7 “Build Me Up Buttercup” Fights from Heavyweight Boxing History

Great Expectations Foiled

We can all relate to the increasingly frenzied excitement that becomes more & more palpable as a big event or even Superfight approaches in the sport of boxing. Here I explore 7 heavyweight fights that promised so much & either delivered so little or were well camouflaged mismatches.

Historically the heavyweight division has offered – as the sport’s marquee division for large portions of the preceding 120 years or so – the highest levels of hype & thus expectations within the imaginations of the viewing public. It should thus be of little surprise to see that division well endowed with nights that promised so much & managed only to underwhelm or just disappoint & frustrate fans who expected loads more – action or competitive fare.

Sultan Ibragimov vs. Wladimir Klitschko

The next great Eastern heavyweight was sure to emerge as Sultan Ibragimov took on one half of K2 – styles may make fights but every so often they destroy them too as we were given a 36 minute orgy of reach impaired awkwardness & tedious grabbing in a fight no one will soon forget wanting to forget.

Frank Bruno vs. Gerrie Coetzee

Back in 1986 my homeland of South Africa was at the height of the morally repugnant & internationally disdained racial policy of apartheid. A former white heavyweight champion from South Africa travelling to England to take on the pre-eminent British heavyweight of the era in “Our” Frank Bruno could have made for something special. And whilst a win for Bruno was of course the more politically palatable result – most were hoping for it to go longer than one round as the anti-apartheid movement on hand had barely taken their seats when Bruno’s arm was raised aloft & white supremacy was dealt another inevitable body blow.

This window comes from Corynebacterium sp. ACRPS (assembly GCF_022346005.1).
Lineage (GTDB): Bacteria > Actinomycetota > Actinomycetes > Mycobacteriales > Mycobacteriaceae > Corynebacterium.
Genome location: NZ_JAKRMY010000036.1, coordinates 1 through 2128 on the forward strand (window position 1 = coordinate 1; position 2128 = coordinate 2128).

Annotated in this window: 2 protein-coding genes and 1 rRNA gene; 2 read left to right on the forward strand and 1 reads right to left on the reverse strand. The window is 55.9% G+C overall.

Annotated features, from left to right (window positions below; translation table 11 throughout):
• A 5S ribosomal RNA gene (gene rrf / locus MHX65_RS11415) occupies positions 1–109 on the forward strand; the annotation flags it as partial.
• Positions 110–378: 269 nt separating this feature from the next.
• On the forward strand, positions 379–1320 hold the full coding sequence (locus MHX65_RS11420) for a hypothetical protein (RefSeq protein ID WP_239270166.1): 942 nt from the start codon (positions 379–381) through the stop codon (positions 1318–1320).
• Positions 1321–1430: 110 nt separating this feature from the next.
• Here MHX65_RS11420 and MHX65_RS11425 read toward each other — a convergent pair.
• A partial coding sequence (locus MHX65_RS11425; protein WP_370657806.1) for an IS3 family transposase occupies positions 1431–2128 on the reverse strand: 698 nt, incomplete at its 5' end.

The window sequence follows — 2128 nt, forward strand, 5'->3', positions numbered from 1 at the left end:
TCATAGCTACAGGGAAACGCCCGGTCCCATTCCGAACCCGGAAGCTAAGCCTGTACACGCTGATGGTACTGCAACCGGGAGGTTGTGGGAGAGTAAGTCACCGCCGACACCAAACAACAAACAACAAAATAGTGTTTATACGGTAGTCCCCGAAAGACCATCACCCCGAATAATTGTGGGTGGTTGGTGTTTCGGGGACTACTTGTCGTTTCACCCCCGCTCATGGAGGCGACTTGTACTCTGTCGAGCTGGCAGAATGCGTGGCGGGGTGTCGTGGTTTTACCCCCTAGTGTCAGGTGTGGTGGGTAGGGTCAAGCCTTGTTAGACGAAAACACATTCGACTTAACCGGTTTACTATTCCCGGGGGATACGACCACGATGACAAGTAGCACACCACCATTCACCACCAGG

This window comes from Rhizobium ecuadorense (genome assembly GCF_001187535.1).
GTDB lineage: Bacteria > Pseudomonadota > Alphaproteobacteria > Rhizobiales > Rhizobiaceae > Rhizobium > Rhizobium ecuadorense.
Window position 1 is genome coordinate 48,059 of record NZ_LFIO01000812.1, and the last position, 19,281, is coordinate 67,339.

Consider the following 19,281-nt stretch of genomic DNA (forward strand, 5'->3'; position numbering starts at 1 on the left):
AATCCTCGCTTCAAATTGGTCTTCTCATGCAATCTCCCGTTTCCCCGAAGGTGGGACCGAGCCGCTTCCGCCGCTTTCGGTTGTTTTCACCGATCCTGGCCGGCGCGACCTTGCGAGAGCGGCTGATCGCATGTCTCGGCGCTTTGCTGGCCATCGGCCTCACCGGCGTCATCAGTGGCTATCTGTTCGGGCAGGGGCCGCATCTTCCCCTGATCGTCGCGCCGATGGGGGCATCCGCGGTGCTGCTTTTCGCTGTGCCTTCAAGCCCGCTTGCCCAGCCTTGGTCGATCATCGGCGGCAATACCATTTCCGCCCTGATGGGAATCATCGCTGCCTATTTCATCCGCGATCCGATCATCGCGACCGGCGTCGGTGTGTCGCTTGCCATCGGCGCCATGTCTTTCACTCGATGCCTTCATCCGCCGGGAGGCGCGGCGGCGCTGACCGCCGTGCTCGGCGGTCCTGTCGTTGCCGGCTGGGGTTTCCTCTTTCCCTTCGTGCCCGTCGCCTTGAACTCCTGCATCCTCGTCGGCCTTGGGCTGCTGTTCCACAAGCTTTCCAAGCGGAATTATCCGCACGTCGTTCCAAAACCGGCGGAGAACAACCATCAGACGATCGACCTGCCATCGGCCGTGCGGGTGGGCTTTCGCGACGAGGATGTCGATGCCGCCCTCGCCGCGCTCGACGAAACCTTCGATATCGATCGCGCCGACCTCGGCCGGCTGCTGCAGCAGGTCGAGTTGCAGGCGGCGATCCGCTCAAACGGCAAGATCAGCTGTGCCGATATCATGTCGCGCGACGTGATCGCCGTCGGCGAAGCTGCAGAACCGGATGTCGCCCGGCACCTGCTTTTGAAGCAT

Mike Tyson vs. Peter McNeeley

Served up like a Thankgiving turkey” is how one observer termed Mike Tyson‘s first opponent out of his stretch in prison for rape. McNeeley’s record it is alleged had been systematically padded for some time prior by a Team Tyson keen for a zero-danger opponent in Iron Mike’s first visit back to the squared circle. And whilst no one was expecting Rocky Marciano – the nature of the win – akin to a short-lived; observer interrupted bar room brawl between a deluded drunk guy &, well & Mike Tyson meant the millions watching at home (and paying for the privilege) were left with more questions than answers as to the forward viability of the Tyson fighting machine.

David Haye vs. Wladimir Klitschko

Severed heads & broken promises. Well you should try taking on a 6’7 Ukrainian whilst your little toe is stubbed – o, its not easy! In the end the only severed head left dangling was a metaphorical one – that of the storied heavyweight division itself – ravaged of the last vestiges of dignity, awe & majesty it once held in the collective consciousness. The event in the end felt less like a prize fight & more like a jacking – a jacking of the sport’s image by an opponent who had talked; insulted & pretended his way to a $15 million pay day.